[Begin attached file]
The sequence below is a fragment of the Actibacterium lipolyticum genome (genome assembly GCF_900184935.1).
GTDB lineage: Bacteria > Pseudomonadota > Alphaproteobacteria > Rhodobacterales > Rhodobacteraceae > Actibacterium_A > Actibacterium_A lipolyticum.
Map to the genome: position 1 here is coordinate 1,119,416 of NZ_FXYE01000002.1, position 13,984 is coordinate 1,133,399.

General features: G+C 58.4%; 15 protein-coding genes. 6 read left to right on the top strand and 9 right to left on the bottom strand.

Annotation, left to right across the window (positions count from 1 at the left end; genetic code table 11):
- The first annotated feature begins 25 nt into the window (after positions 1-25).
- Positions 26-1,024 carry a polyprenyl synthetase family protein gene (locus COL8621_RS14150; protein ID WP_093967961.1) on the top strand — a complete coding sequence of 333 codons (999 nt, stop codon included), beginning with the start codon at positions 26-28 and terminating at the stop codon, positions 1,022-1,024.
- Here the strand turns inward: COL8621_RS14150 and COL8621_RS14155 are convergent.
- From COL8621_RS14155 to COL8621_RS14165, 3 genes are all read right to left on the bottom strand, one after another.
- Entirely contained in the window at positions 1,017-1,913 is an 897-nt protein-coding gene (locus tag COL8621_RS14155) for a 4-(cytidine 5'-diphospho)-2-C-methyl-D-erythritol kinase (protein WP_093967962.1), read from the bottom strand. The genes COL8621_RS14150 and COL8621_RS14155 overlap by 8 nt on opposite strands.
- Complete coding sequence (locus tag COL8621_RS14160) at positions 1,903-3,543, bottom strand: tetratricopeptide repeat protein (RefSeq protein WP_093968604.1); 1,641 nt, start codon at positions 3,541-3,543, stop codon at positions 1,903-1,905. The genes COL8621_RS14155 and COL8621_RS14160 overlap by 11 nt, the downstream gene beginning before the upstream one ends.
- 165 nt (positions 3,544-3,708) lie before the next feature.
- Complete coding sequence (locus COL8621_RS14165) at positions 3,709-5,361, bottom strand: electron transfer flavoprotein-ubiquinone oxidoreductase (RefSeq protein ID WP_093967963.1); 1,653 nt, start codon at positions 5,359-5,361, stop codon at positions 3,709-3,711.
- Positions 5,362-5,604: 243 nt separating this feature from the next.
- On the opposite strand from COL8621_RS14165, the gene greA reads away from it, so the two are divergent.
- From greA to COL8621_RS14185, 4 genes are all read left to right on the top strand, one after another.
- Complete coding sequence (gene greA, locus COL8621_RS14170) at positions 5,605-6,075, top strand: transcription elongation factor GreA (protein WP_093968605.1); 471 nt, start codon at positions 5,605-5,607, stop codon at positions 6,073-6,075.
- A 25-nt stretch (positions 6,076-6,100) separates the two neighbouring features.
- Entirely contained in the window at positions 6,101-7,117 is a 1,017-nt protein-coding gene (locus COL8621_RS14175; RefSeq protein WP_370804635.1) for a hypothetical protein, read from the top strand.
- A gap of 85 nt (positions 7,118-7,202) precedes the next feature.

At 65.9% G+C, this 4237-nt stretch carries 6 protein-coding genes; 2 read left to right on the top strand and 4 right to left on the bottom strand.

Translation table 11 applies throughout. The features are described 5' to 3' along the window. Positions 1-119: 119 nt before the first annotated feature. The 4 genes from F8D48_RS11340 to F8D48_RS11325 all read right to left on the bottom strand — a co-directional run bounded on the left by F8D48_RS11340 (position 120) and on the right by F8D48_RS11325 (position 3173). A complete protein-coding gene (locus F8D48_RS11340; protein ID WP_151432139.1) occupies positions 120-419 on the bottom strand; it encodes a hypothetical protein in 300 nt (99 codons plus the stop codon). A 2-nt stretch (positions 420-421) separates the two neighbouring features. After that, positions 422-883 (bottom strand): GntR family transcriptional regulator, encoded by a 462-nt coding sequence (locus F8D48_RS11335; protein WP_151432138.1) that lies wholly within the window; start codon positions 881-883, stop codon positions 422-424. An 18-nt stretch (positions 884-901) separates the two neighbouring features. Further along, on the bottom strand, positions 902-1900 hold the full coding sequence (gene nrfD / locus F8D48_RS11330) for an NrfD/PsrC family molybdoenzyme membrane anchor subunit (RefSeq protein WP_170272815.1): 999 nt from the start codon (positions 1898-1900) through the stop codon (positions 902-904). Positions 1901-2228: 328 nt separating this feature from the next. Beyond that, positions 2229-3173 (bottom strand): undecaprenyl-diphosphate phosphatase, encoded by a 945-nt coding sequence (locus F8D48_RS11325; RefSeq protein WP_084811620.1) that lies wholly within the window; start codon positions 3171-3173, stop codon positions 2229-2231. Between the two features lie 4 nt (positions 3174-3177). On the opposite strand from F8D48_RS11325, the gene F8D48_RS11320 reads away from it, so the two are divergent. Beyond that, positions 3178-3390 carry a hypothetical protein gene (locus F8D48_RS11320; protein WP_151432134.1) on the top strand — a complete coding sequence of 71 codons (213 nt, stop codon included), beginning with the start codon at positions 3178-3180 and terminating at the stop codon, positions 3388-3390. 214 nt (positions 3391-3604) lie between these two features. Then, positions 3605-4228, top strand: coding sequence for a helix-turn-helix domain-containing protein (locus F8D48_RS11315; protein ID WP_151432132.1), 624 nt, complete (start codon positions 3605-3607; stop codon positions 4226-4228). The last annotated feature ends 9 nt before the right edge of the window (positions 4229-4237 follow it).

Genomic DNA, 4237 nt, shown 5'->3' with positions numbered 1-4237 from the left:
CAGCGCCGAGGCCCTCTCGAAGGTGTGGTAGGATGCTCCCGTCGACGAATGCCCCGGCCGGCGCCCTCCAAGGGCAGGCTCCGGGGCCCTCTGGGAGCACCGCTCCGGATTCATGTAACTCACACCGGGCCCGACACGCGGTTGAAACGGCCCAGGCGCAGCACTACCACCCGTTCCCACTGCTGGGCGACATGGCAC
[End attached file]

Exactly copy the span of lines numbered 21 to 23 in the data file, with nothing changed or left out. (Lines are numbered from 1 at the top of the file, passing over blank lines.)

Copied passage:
At 65.9% G+C, this 4237-nt stretch carries 6 protein-coding genes; 2 read left to right on the top strand and 4 right to left on the bottom strand.

Translation table 11 applies throughout. The features are described 5' to 3' along the window. Positions 1-119: 119 nt before the first annotated feature. The 4 genes from F8D48_RS11340 to F8D48_RS11325 all read right to left on the bottom strand — a co-directional run bounded on the left by F8D48_RS11340 (position 120) and on the right by F8D48_RS11325 (position 3173). A complete protein-coding gene (locus F8D48_RS11340; protein ID WP_151432139.1) occupies positions 120-419 on the bottom strand; it encodes a hypothetical protein in 300 nt (99 codons plus the stop codon). A 2-nt stretch (positions 420-421) separates the two neighbouring features. After that, positions 422-883 (bottom strand): GntR family transcriptional regulator, encoded by a 462-nt coding sequence (locus F8D48_RS11335; protein WP_151432138.1) that lies wholly within the window; start codon positions 881-883, stop codon positions 422-424. An 18-nt stretch (positions 884-901) separates the two neighbouring features. Further along, on the bottom strand, positions 902-1900 hold the full coding sequence (gene nrfD / locus F8D48_RS11330) for an NrfD/PsrC family molybdoenzyme membrane anchor subunit (RefSeq protein WP_170272815.1): 999 nt from the start codon (positions 1898-1900) through the stop codon (positions 902-904). Positions 1901-2228: 328 nt separating this feature from the next. Beyond that, positions 2229-3173 (bottom strand): undecaprenyl-diphosphate phosphatase, encoded by a 945-nt coding sequence (locus F8D48_RS11325; RefSeq protein WP_084811620.1) that lies wholly within the window; start codon positions 3171-3173, stop codon positions 2229-2231. Between the two features lie 4 nt (positions 3174-3177). On the opposite strand from F8D48_RS11325, the gene F8D48_RS11320 reads away from it, so the two are divergent. Beyond that, positions 3178-3390 carry a hypothetical protein gene (locus F8D48_RS11320; protein WP_151432134.1) on the top strand — a complete coding sequence of 71 codons (213 nt, stop codon included), beginning with the start codon at positions 3178-3180 and terminating at the stop codon, positions 3388-3390. 214 nt (positions 3391-3604) lie between these two features. Then, positions 3605-4228, top strand: coding sequence for a helix-turn-helix domain-containing protein (locus F8D48_RS11315; protein ID WP_151432132.1), 624 nt, complete (start codon positions 3605-3607; stop codon positions 4226-4228). The last annotated feature ends 9 nt before the right edge of the window (positions 4229-4237 follow it).

Genomic DNA, 4237 nt, shown 5'->3' with positions numbered 1-4237 from the left: